Ferran Adrià, in his endorsement for a book called "Eating Architecture" wrote that cooking, "like architecture, manifests itself in building."
Since hearth and home are almost inseparable, it should come as no surprise that cooking and architecture are related. Of course there is the obvious issue of kitchens; rooms where people cook have to be designed and built with cooks in mind. But the real link between these disciplines is something more than that. Cooking, it turns out, is a lot like building.
Ferran Adrià, in his endorsement for a book called “Eating Architecture” (edited by Jamie Horwitz and Paulette Singley), wrote that cooking, “like architecture, manifests itself in building.” Adrià, head chef at El Bulli restaurant in Spain, goes on: “The cook, like the architect, draws on an infinite array of creative resources which make it possible to create wonders from basic construction materials.”
In “The Architect, the Cook and Good Taste,” editors Petra Hagen Hodgson and Rolf Toyka examine the relationship between cooking and building in a series of essays by numerous writers, including Carlo Petrini, the founder of Slow Food. They write, “Since time immemorial, cooking and building have been among humanity’s most basic occupations . . . Moreover, both arts accord a central role to the materials employed. Both involve measuring and proportioning, shaping and designing, assembling and composing.”
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Like architecture, cooking crosses a line between fine art and craft. Tom Robbins once noted that “the most useful thing about art is its uselessness.” If a work gets lived in or eaten, is it still art? Can cooking be thought of as art? “Not in my opinion,” said Robbins. “Food can certainly have an aesthetic appeal, but it does not deal with the meaning of life the way art does.”
The 18th-century chef Marie-Antoine Carême might not have agreed. He started life as a homeless waif on the streets of Paris and came to be known as “the chef of kings and the king of chefs.” He once said that “architecture is the most noble of arts and pastry is the highest form of architecture.” Today, many of us know Carême for his sculptural pièces montées, elaborate edible centerpieces that often took the form of Roman ruins, temples or châteaux. Some of his pieces were so substantial that court jesters could perform inside them. It seems fitting that the homeless, hungry boy would grow up to build edible edifices.
Modern pastry chefs don’t usually bother with fanciful centerpieces. But just as architects transform buildings into sculptural forms, so pastry chefs redefine food, transforming the merely edible into something delightful, more about aesthetics than nourishment.
Greg Atkinson is author of “West Coast Cooking.” He can be reached at firstname.lastname@example.org. Barry Wong is a Seattle-based freelance photographer. He can be reached at email@example.com.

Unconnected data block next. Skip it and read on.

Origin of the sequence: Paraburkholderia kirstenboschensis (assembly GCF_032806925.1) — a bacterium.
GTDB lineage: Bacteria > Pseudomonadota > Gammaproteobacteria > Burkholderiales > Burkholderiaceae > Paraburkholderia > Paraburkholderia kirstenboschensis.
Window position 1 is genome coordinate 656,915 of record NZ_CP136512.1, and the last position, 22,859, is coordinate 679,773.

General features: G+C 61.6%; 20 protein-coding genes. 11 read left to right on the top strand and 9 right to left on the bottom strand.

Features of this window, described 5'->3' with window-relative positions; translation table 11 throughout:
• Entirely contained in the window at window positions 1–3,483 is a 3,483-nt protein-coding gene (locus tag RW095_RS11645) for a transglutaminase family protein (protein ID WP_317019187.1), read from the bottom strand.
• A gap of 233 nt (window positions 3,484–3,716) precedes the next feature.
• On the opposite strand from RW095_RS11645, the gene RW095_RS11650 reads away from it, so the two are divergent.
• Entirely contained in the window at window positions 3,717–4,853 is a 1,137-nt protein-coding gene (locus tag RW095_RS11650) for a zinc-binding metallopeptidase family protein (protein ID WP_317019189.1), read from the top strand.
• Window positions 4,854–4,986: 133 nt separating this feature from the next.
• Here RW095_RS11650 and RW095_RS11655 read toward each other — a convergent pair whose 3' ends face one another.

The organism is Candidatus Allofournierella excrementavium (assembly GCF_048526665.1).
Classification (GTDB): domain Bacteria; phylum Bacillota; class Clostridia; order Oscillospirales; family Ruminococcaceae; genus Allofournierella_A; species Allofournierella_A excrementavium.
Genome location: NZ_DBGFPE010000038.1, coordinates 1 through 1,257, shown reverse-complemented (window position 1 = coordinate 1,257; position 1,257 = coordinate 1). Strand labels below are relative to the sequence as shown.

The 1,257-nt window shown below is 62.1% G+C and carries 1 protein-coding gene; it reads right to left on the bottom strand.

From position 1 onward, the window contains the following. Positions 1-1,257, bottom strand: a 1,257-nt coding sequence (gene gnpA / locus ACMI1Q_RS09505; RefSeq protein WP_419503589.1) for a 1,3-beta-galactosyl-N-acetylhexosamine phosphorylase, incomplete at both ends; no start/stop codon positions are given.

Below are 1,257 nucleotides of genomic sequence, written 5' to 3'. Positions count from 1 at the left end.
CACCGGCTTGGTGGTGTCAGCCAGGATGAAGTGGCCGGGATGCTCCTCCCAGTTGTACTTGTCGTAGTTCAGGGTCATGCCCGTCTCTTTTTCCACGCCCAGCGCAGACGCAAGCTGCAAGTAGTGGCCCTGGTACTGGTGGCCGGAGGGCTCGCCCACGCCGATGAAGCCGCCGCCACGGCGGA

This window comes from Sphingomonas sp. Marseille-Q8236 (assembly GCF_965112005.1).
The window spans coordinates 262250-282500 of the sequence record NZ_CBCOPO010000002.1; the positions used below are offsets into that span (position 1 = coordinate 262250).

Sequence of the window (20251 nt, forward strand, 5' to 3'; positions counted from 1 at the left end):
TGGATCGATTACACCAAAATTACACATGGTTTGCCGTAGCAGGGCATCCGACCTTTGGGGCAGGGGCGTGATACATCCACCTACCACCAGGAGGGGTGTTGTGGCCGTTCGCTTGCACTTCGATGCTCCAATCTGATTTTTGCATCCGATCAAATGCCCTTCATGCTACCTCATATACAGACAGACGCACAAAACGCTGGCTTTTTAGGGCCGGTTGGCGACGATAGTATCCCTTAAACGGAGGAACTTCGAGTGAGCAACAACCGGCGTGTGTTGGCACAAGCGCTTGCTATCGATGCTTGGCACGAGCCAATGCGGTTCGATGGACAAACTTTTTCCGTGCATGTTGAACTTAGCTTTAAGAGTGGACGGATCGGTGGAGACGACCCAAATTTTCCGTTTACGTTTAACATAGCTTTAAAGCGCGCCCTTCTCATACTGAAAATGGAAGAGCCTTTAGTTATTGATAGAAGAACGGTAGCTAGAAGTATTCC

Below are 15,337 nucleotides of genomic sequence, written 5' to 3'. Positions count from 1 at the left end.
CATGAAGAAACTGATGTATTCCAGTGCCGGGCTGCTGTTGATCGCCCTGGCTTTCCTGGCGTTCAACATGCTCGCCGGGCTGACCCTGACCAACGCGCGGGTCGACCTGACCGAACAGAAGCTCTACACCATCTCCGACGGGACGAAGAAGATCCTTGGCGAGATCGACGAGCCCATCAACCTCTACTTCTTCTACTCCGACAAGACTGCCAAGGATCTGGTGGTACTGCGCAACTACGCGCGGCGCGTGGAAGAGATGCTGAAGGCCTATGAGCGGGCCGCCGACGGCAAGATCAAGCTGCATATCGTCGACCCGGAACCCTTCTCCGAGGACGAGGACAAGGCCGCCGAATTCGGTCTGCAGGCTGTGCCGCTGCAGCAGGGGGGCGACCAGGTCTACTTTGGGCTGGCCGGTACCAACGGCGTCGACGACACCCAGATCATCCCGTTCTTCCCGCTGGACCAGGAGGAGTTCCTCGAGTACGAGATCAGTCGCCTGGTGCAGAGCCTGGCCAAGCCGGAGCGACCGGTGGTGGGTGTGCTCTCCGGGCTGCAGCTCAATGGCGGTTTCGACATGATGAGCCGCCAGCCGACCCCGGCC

Recipe: Crisp Meringues with Chocolate Mousse
Even more than most foods, crisp meringues lend themselves to architectural assemblies.
For the meringues
¾ cup sugar
¼ cup powdered sugar
½ cup (4 large) egg whites
1 teaspoon lemon juice
¼ teaspoon salt
For the mousse
2 cups heavy whipping cream, divided
8 ounces bittersweet chocolate, finely chopped
¾ cup (6 large) egg yolks
2 cups reserved unbaked meringues
For chocolate lattices
4 ounces bittersweet chocolate, finely chopped
*People with compromised immune systems should avoid uncooked eggs.
1. Line 2 baking sheets with parchment and preheat the oven to 200 degrees. To make a template for meringues, cut a piece of thick, corrugated cardboard into a 4-by-6-inch rectangle, then use a utility knife to cut a 3-by-5-inch rectangle out of the center.
2. In a large mixing bowl, whisk together the sugar and powdered sugar and set aside. In the bowl of an upright electric mixer, whip the egg whites with the lemon juice and salt until foamy. With the motor running, very slowly stream in half of the sugar mixture and continue whipping until egg whites hold stiff peaks and are very smooth and glossy. Fold the beaten egg whites into the sugar in the mixing bowl.
3. Hold the cardboard template in one corner of the baking sheet with one hand, and spoon a heaping tablespoon of the meringue into the hole in the center. Use an offset spatula to fill opening with a flat rectangle of meringue, then carefully lift template straight up leaving the meringue behind. Repeat to make another dozen rectangles. Reserve the remaining meringue for the mousse.
4. Bake the meringues until very crisp and dry, about 2 hours.
5. While the meringues are baking, make the mousse. Heat half the whipping cream in a small saucepan over medium-high heat until it’s steaming. Stir in the chocolate and continue stirring until the chocolate is smooth, then stir in the yolks. In a separate bowl, whip the remaining cream until it’s stiff, then fold it into the melted-chocolate mixture. Fold in 2 cups of the reserved meringue, transfer the mixture to a heavy-duty zipper-lock bag and refrigerate until just before serving time.
6. To make the chocolate lattices, line a baking sheet with baker’s parchment. Put the chopped chocolate in the top of a double boiler over barely simmering water. When the chocolate is about halfway melted, remove it from the heat and stir it until it is completely melted and smooth. Transfer the melted chocolate to a zipper lock bag and snip off a corner to create an impromptu pastry bag. Squeeze the chocolate onto the parchment-lined baking sheet in lattice patterns and chill until the chocolate is firm. At serving time, peel the chocolate off the paper.
7. To serve the dessert, pipe the chocolate mousse into glasses and decorate as desired with the crisp meringues and chocolate lattices.
Greg Atkinson, 2008